Is this year the Golden Knights’ best chance at a Cup?

The Golden Knights’ chances at a Stanley Cup this season were as good as any team in the league. What about next season and beyond though? Is it Cup or bust for the Golden Knights?

The short answer is no.

The Golden Knights have just five unrestricted free agents this summer: forwards Ryan Reaves and Tomas Nosek, defensemen Jon Merrill and Deryk Engelland and a goalie in Lehner. Setting aside Lehner, none of the four skaters are part of the core moving forward, even if any of them return on inexpensive deals.

Vegas also has four restricted free agents: forwards Chandler Stephenson, Nick Cousins and Nicolas Roy along with defenseman Zach Whitecloud. All of them should be expected to return, with no one in the group commanding big money.

That’s good for Vegas, because the team doesn’t have much cap space this summer. The Golden Knights have $12.1 million in space with only 14 players committed to next year’s roster, according to CapFriendly. Factoring in deals for the four RFAs and assuming the UFAs aren’t retained, the Golden Knights will have anywhere from about $3-7 million for at least two forwards and a goalie to fill out the lineup.

The bottom line is the Golden Knights will probably bring back close to the same team next year. Unless they make a move to clear cap space, they don’t have a lot of wiggle room.

What move could they make? Well, Stone, Pacioretty, Karlsson, Smith, Theodore, Schmidt, Martinez, Paul Stastny, Jonathan Marchessault, Alex Tuch combine for just over $54 million in cap space. Marc-Andre Fleury makes another $7 million.

It’s hard to see relief unless the Golden Knights are able to find a team willing to take on Stastny’s $6.5 million cap hit or if they’re interested in dealing Smith or Machessault for $5 million in savings. They could also consider selling low on Tuch and his $4.75 million annual cap hit.

Even if Fleury is traded, those cap savings would presumably go to Lehner.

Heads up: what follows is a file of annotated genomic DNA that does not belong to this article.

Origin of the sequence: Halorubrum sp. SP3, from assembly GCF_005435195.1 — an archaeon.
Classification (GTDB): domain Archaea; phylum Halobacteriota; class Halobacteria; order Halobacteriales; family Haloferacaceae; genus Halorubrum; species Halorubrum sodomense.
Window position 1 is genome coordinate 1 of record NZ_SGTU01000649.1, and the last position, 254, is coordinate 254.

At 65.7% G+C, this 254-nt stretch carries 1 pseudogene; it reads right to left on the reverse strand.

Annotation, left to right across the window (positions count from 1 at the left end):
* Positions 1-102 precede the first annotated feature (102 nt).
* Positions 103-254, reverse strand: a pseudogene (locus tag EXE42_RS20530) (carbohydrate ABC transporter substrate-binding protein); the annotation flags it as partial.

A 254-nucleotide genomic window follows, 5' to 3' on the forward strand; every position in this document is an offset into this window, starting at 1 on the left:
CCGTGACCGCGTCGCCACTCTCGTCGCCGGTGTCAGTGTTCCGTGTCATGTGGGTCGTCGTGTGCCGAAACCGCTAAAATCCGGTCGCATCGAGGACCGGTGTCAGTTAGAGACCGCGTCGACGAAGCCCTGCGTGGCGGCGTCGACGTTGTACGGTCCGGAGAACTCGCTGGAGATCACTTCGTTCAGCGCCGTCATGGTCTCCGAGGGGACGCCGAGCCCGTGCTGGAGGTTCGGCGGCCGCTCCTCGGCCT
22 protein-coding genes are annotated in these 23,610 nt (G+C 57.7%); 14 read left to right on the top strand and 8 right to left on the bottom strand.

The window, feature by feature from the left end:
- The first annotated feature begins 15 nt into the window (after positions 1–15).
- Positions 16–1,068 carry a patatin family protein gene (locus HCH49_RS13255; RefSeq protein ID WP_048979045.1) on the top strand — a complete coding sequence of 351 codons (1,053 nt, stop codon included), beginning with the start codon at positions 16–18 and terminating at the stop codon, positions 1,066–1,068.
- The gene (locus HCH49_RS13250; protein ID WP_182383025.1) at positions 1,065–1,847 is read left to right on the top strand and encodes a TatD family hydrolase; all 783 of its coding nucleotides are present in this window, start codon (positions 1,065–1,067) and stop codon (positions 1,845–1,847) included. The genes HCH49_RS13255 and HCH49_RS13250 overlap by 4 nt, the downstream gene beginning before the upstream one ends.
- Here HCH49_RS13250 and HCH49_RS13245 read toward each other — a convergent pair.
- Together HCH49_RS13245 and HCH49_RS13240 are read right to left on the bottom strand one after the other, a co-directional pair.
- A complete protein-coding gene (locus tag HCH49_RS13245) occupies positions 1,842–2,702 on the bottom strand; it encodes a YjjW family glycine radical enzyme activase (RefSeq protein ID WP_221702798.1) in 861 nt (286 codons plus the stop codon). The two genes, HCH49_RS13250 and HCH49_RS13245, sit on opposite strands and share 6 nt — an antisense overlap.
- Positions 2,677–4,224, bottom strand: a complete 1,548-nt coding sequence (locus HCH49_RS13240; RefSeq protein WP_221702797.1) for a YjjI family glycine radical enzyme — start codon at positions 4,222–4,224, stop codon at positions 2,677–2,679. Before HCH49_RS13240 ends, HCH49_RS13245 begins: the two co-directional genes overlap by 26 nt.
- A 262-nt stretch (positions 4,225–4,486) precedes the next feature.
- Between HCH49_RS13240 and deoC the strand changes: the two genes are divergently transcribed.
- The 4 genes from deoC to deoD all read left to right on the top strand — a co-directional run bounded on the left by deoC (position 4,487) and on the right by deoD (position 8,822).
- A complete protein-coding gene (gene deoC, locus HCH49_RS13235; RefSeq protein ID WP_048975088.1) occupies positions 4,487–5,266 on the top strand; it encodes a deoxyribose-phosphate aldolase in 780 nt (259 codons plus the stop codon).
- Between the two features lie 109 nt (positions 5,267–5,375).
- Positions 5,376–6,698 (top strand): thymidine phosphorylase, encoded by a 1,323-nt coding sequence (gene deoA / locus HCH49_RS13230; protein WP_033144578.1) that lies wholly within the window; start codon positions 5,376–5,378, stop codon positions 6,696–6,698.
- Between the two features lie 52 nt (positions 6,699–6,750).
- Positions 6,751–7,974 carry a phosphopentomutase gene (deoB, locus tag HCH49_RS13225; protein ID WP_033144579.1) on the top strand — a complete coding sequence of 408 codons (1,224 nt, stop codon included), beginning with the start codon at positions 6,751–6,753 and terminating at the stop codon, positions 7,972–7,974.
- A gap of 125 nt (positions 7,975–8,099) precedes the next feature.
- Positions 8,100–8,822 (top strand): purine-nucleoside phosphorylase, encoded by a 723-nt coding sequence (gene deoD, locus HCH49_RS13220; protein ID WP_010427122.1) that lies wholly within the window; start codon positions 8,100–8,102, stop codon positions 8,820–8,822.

The Golden Knights aren’t going to add a star in the offseason like they did with Pacioretty two years ago. This offseason will look a lot like this past one, where the team made minor moves and did not add an NHL regular. That doesn’t mean next season’s team will be worse; it just means it will be similar.

The title window isn’t closing yet, but with none of the Golden Knights’ top six forwards or top four defensemen besides Theodore (age 24) under 27 years old, it won’t be open forever.

Whenever hockey comes back…

The CDC’s directive of no gatherings of more than 50 people for the next eight weeks makes playing before mid-May almost impossible, and even that might be an optimistic timeline. A proposal by NHL players suggested not starting until late July, according to a TSN report.

If the season is never resumed, it will be a shame for everyone, but especially the Golden Knights and other teams built to win a Cup now. If it’s just pushed back, it could work in Vegas’ favor as Stone, Pacioretty and Tuch now have time to recover from injuries.

The Golden Knights were playing their best hockey of the season before the postponement. Moneypuck gives Vegas a 12.1 percent chance of winning the Cup, second in the NHL. The Athletic pegs the Golden Knights with a 1-in-10 chance, tied for fourth in the league.

The Golden Knights are one of the best teams in the league this year. And even though they should stay near the top beyond this season, all the Golden Knights’ fans can hope for is a chance to find out just how their team is this year.